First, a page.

INTERNAL CONTROL Internal Control Systems The Use of Internal Control Systems by Auditors Transaction Cycles Tests of Control The Evaluation of Internal Control Component Communication on Internal Control
Internal Control Systems
Why must Auditors understand the Accounting System and Control Environment of an entity? Auditor must understand the accounting system and control environment in order to determine their audit approach. How would you define what Internal Control is? Internal control is the process designed and put in place by those whose job it is to govern and manage the company to provide reasonable assurance about the reliability of financial reporting, the efficiency and effectiveness of operations and compliance with applicable laws and regulations. What are the elements that make up the Internal Control? The control environment The entity’s risk assessment process The Information system relevant to financial reporting Control activities Monitoring of controls
What is the Control Environment? The control environment includes the functions, attitudes, awareness and actions of those responsible for governance and management concerning the entity’s internal control and its importance in the entity. Because controls are more likely to operate well in an environment where they are treated as being important a strong control environment does not, by itself, ensure the effectiveness of the overall internal control system but a weak control environment can undermine the effectiveness of controls. What is the Entity’s risk assessment process? The entity’s risk assessment process involves processes the entity has put in place to identify business risk relevant to financial reporting objectives, estimating the significance of the risk, assessing the likelihood of their occurrence, and deciding upon actions to address those risk.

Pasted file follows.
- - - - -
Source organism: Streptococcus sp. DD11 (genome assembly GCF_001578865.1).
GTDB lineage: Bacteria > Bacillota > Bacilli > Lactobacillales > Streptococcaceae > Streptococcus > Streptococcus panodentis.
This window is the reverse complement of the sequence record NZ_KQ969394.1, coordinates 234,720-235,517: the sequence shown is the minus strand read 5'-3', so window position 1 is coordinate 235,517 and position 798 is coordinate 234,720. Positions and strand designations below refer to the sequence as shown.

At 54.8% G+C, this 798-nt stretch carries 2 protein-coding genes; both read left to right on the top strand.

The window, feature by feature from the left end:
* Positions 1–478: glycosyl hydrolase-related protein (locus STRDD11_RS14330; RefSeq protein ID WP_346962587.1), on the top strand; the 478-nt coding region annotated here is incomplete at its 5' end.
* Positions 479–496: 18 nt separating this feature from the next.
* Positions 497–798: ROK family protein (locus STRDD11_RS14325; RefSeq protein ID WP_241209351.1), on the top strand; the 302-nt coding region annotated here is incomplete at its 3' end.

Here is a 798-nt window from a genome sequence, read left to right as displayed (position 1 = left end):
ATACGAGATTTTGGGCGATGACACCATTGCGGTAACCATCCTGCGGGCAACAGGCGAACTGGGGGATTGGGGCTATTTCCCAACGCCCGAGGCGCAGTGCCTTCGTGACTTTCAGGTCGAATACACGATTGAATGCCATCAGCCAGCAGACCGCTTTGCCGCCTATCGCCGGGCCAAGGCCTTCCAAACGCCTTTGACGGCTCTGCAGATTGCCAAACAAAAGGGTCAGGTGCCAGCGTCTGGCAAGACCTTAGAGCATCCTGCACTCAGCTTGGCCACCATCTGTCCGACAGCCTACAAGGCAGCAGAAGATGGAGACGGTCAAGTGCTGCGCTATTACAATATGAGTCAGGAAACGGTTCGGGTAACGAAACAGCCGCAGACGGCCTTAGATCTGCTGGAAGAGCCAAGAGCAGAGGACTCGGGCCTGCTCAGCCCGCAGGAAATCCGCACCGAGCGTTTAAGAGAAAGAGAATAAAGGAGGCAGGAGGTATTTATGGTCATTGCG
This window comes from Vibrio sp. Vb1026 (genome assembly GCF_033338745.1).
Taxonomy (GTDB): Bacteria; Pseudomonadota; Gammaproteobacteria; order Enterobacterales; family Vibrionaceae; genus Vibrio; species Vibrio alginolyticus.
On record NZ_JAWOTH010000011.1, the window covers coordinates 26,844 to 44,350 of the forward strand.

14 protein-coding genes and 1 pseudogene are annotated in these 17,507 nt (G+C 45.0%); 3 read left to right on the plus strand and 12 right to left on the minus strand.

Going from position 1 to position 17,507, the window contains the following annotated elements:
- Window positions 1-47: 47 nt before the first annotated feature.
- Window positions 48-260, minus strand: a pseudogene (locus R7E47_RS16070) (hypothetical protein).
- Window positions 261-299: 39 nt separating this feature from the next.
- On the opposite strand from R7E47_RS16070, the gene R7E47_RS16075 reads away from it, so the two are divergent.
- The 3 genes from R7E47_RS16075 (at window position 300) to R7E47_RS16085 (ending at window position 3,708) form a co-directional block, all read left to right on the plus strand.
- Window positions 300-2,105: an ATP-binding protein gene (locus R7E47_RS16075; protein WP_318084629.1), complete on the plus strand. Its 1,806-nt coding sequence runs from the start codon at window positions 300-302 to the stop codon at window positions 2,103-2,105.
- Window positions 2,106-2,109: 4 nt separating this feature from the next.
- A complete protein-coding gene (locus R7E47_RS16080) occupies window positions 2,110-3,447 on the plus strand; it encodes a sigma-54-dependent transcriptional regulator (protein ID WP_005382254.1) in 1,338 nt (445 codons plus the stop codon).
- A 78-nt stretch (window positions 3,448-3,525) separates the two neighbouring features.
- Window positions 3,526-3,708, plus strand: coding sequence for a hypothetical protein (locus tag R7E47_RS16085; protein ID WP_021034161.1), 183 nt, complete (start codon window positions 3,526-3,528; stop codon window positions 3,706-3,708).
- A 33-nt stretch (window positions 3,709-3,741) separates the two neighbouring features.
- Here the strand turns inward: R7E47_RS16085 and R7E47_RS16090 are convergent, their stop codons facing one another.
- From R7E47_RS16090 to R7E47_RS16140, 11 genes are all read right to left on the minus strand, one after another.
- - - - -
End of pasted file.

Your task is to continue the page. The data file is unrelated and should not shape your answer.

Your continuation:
What is the Information System Relevant to Financial Reporting? The information system relevant to financial reporting includes the financial reporting system, it consists of procedures and records established to start, record, process and report entity transactions and maintain accountability for the related assets, liabilities and equity. What are Control Activities? Control activities are those policies and procedures that help ensure that management directives are carried out. Control activities include those activities to prevent or to detect and correct errors. This includes activities relating to authorisation, performance reviews, information processing, physical controls and segregation of duties. Note: Segregation of duties is a part of the control activities. Segregation implies more people being involve in the accounting process and this makes it more difficult for fraud or accidental errors to slip through. The key functions that should be segregated are the carry out of a transaction, the recording of a transaction and the maintaining custody of assets that arise from the transaction. What is involved in Monitoring of Controls? Monitoring of controls is a process to assess the effectiveness of internal control performance over time. It includes assessing the design and operation of controls on a timely basis and taking necessary corrective actions modified for changes in conditions. What do the internal controls in a computerised environment include? The internal controls in a computerised environment include general controls and application controls? What are General Controls in a computerised environment? Development of computer application o Standards over systems design, programming and documentation o Testing procedures using test data o Approval by computer users and management o Segregation of duties from those who design and those who test o Installation procedures o Training of staff Prevention or detection of unauthorised changes to program o Full records of program changes o Password protection o Restricted access to central